Sunday, 23 December 2018

Tawai, Voice from the Forest

'Tawai is a word the nomadic hunter-gatherers of Borneo use to describe the connection they feel to their forest home. In this dreamy, philosophical and sociological look at life, Bruce Parry (of the BBC's Tribe, Amazon & Arctic) embarks on an immersive odyssey to explore the different ways that humans relate to nature and how this influences the way we create our societies. From the forests of the Amazon and Borneo to the River Ganges and Isle of Skye, Tawai is a quest for reconnection, providing a powerful voice from the heart of the forest itself.'

Tuesday, 24 April 2018

The Morphogenic Field, Global Consciousness & The Human Connection.

Lecture by; Michael Persinger, who is a cognitive neuroscience researcher and university professor. He studies brain functions, sub-consciousness, remote viewing, information field and possibilities of telepathy. He believes humans share emotional connection over great distances.

Remote viewing - The scientific understanding of the remote-viewing phenomenon has greatly advanced in recent years, and as a result the process of remote viewing can now be reliably demonstrated in both laboratory and operational settings. There are a number of styles of remote-viewing procedures that are popularly practiced, such as Scientific Remote Viewing (SRV), Controlled Remote Viewing (CRV), Hawaii Remote Viewers' Guild procedures (HRVG)

Monday, 23 April 2018

Theodore Roszak : Towards an Eco-Psychology

Modern psychoanalysis and existential therapy view human beings as essentially creatures of alienation in a hostile universe. Roszak suggests that a psychology that fails to examine ecological relationships is incomplete. He points to the anthropic principle in cosmology as providing a central place for human beings in the universe. The Gaia hypothesis in systems theory evokes lyrical poetry in suggesting that the planet itself may be viewed as a conscious, self-regulating being.

Roszak proposes that in our psychological depths we are deeply connected with nature. He suggests that a greater balance in our relationship with nature will naturally accompany healthier relationships between the genders and greater individual psychological health.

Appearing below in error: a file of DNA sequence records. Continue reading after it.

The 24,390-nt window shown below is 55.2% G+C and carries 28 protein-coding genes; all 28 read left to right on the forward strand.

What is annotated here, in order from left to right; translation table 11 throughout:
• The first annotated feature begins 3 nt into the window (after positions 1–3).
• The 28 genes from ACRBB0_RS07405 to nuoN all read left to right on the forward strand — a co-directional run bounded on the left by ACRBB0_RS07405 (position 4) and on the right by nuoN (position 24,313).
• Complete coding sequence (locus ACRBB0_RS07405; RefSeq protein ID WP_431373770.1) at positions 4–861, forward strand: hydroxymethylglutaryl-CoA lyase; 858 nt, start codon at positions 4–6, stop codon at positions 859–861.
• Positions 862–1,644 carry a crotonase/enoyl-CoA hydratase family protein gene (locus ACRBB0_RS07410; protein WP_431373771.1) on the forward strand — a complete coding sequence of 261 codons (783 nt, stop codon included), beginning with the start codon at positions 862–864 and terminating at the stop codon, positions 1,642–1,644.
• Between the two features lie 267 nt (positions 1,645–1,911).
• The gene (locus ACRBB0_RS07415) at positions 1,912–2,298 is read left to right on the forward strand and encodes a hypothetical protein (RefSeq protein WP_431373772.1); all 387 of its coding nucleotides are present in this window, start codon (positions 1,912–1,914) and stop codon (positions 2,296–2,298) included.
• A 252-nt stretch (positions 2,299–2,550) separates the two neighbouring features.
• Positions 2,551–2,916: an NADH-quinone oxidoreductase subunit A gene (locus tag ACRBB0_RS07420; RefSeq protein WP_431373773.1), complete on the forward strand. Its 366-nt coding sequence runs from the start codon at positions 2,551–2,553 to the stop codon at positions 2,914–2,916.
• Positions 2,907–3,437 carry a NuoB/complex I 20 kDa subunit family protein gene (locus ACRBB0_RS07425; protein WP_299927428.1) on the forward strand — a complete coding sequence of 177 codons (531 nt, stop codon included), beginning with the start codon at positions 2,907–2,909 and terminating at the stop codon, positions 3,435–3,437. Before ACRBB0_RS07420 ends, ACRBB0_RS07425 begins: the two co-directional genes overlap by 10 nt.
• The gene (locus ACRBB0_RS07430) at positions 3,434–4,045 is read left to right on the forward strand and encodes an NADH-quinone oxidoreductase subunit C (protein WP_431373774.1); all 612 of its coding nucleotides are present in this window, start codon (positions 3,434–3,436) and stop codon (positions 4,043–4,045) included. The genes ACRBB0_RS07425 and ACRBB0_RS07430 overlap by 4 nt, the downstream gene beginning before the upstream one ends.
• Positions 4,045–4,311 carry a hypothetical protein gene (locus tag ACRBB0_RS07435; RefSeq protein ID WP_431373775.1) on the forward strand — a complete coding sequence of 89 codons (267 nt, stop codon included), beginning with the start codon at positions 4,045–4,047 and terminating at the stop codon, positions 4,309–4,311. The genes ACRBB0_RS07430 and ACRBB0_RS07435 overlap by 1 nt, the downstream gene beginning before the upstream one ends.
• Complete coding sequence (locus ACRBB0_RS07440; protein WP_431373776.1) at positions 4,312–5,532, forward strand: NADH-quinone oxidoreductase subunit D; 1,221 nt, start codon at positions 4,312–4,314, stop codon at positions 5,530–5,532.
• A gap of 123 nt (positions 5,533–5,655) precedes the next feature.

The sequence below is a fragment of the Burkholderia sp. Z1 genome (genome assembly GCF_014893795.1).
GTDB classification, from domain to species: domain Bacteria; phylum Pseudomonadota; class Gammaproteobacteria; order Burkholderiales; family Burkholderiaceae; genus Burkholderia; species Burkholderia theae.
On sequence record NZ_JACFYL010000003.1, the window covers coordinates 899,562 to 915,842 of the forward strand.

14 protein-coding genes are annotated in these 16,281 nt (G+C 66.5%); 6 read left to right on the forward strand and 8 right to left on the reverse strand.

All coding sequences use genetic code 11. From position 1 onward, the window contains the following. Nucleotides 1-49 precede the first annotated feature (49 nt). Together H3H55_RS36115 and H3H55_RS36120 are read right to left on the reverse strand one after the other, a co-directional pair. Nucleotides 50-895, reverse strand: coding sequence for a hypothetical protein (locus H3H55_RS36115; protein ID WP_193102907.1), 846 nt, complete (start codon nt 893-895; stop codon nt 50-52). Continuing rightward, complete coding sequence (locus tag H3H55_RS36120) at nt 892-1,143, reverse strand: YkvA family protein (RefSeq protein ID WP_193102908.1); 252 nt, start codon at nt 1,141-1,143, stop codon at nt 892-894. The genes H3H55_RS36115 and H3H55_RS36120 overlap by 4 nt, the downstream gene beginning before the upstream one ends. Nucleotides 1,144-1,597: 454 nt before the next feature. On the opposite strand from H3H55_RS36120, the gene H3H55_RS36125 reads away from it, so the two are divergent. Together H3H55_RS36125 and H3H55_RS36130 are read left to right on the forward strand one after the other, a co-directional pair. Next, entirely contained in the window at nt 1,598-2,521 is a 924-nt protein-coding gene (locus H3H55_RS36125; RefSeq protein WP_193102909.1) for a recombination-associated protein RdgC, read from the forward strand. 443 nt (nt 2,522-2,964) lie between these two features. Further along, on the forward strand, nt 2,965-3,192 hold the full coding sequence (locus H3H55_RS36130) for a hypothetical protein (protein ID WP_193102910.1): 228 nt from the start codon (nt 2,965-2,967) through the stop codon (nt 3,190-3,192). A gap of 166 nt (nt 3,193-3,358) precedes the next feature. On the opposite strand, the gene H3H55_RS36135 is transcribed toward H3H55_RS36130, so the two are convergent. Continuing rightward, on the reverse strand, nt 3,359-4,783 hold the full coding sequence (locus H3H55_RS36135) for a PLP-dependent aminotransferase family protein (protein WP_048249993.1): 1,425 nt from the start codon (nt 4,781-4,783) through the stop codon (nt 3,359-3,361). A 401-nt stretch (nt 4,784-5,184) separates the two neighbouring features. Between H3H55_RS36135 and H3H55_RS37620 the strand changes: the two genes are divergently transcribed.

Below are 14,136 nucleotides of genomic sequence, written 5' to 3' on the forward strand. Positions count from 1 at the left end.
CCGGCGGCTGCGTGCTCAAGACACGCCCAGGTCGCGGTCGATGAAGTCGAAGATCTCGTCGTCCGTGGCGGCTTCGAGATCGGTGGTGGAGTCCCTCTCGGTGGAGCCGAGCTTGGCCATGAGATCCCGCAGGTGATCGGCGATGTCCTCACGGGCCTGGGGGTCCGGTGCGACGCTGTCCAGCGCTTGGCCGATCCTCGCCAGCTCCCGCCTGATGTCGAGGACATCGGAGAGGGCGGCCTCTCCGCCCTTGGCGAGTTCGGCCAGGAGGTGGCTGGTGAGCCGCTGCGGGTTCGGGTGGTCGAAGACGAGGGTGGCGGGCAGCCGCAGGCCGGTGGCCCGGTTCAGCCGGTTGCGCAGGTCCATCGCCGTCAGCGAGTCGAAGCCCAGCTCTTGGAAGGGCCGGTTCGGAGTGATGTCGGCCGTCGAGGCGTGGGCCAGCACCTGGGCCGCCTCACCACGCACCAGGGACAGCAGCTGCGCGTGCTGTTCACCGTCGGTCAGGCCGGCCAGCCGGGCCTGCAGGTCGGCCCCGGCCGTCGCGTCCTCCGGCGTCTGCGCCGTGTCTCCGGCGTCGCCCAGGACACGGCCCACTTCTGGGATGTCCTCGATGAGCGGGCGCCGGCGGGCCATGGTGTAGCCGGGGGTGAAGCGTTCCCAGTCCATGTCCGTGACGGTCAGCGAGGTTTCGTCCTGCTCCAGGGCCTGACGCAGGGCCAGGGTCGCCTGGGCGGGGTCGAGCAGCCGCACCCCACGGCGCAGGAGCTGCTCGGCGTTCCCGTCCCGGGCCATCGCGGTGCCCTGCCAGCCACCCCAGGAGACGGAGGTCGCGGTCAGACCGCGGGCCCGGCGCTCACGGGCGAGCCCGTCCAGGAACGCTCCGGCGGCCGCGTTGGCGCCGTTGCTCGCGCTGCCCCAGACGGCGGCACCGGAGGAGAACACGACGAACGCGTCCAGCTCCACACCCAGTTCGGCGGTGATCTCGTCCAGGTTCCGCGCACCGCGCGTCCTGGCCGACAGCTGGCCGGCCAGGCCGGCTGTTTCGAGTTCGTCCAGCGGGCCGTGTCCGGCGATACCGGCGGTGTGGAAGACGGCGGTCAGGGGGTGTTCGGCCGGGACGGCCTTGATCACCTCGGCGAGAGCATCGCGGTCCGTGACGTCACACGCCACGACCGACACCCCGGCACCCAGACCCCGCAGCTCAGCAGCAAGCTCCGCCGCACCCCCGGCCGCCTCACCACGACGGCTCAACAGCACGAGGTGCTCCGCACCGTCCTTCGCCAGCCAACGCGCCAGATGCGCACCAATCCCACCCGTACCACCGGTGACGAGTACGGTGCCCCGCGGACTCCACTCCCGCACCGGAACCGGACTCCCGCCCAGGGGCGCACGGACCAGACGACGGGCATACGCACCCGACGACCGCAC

The lateTheodore Roszak, Ph.D., was professor of history at California State University, Hayward. He was author of numerous books including Where The Wasteland Ends, The Making of A Counterculture, Person Planet, The Cult of Information and The Voice of The Earth.

Monday, 19 March 2018

Brahmi a most amazing Brain Enhancing Herb

From this week's newsletter:

One of the most amazing brain-enhancing herbs I have ever come across is Brahmi, or bacopa monnieri. This is not to be confused with another amazing herb gotu kola, also sometimes known as Brahmi.

Bacopa monnieri can repair damaged neural tissue, swiftly and noticeably improve short-term memory and even help you relax and sleep more deeply at night. Brahmi protects the neural system rather than stimulating it. A pleasant way to take it is in drinks such as teas, chocolate drinks and juices. For many people it seems to increase mental power quite radically and quickly. It does this in a sustainable way. As an Ayurvedic herb, it has been used in India for centuries.

Tuesday, 13 March 2018

The Powerful Health Benefits of Iodine - Dr. Edward Group

Did you know that over 90% of people and pets in the U.S. are mineral deficient? And most of those people are deficient in iodine?

In this Dr. Group interview, he explains how low iodine levels are connected to heart disease, cancer, diabetes, thyroid dysfunction, and more. Iodine deficiency is now attributed as the biggest cause of low IQ and mental retardation.

Good iodine levels lead to cellular apoptosis (cancer cell death), increased energy, adrenal gland repair, decrease in brain fog, a fertility boost, and much more.

Saturday, 27 January 2018

Geometry at the End of Time

Daniel Pinchbeck and Robert Lawlor interview.

"It's only consciousness that survives the Kali Yuga."
"It is only death that can bestow rebirth"